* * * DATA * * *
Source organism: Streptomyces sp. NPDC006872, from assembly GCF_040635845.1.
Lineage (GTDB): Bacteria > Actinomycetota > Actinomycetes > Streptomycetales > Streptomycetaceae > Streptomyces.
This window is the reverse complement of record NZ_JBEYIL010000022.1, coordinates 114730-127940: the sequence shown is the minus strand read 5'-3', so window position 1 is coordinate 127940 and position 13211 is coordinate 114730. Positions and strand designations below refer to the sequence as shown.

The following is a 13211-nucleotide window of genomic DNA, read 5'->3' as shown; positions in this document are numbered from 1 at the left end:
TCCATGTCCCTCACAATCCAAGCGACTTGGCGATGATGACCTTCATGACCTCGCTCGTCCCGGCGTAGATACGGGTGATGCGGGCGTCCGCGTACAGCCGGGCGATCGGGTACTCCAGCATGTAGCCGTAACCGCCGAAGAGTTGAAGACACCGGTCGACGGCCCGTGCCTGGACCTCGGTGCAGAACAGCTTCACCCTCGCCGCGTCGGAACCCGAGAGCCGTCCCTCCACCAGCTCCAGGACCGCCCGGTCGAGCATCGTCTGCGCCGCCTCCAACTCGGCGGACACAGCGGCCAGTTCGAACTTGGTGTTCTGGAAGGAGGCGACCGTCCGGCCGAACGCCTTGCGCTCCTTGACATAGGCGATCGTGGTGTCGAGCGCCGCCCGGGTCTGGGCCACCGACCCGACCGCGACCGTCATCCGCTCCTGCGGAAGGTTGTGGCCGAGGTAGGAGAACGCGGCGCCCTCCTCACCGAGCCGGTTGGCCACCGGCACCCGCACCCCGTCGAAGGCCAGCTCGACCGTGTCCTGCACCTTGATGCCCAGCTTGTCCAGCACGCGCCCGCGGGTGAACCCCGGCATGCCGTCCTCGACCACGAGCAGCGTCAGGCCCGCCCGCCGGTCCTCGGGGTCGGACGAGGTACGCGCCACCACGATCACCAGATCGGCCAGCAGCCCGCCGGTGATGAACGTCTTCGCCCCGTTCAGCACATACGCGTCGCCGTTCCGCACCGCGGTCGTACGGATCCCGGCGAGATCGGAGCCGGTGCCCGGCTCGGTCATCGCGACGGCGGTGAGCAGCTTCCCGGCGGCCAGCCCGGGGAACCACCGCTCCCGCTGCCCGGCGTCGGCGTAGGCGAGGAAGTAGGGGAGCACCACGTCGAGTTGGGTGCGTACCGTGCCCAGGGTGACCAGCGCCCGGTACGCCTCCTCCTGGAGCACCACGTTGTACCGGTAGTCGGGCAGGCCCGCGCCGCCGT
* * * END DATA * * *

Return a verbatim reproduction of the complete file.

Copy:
Source organism: Streptomyces sp. NPDC006872, from assembly GCF_040635845.1.
Lineage (GTDB): Bacteria > Actinomycetota > Actinomycetes > Streptomycetales > Streptomycetaceae > Streptomyces.
This window is the reverse complement of record NZ_JBEYIL010000022.1, coordinates 114730-127940: the sequence shown is the minus strand read 5'-3', so window position 1 is coordinate 127940 and position 13211 is coordinate 114730. Positions and strand designations below refer to the sequence as shown.

The following is a 13211-nucleotide window of genomic DNA, read 5'->3' as shown; positions in this document are numbered from 1 at the left end:
TCCATGTCCCTCACAATCCAAGCGACTTGGCGATGATGACCTTCATGACCTCGCTCGTCCCGGCGTAGATACGGGTGATGCGGGCGTCCGCGTACAGCCGGGCGATCGGGTACTCCAGCATGTAGCCGTAACCGCCGAAGAGTTGAAGACACCGGTCGACGGCCCGTGCCTGGACCTCGGTGCAGAACAGCTTCACCCTCGCCGCGTCGGAACCCGAGAGCCGTCCCTCCACCAGCTCCAGGACCGCCCGGTCGAGCATCGTCTGCGCCGCCTCCAACTCGGCGGACACAGCGGCCAGTTCGAACTTGGTGTTCTGGAAGGAGGCGACCGTCCGGCCGAACGCCTTGCGCTCCTTGACATAGGCGATCGTGGTGTCGAGCGCCGCCCGGGTCTGGGCCACCGACCCGACCGCGACCGTCATCCGCTCCTGCGGAAGGTTGTGGCCGAGGTAGGAGAACGCGGCGCCCTCCTCACCGAGCCGGTTGGCCACCGGCACCCGCACCCCGTCGAAGGCCAGCTCGACCGTGTCCTGCACCTTGATGCCCAGCTTGTCCAGCACGCGCCCGCGGGTGAACCCCGGCATGCCGTCCTCGACCACGAGCAGCGTCAGGCCCGCCCGCCGGTCCTCGGGGTCGGACGAGGTACGCGCCACCACGATCACCAGATCGGCCAGCAGCCCGCCGGTGATGAACGTCTTCGCCCCGTTCAGCACATACGCGTCGCCGTTCCGCACCGCGGTCGTACGGATCCCGGCGAGATCGGAGCCGGTGCCCGGCTCGGTCATCGCGACGGCGGTGAGCAGCTTCCCGGCGGCCAGCCCGGGGAACCACCGCTCCCGCTGCCCGGCGTCGGCGTAGGCGAGGAAGTAGGGGAGCACCACGTCGAGTTGGGTGCGTACCGTGCCCAGGGTGACCAGCGCCCGGTACGCCTCCTCCTGGAGCACCACGTTGTACCGGTAGTCGGGCAGGCCCGCGCCGCCGT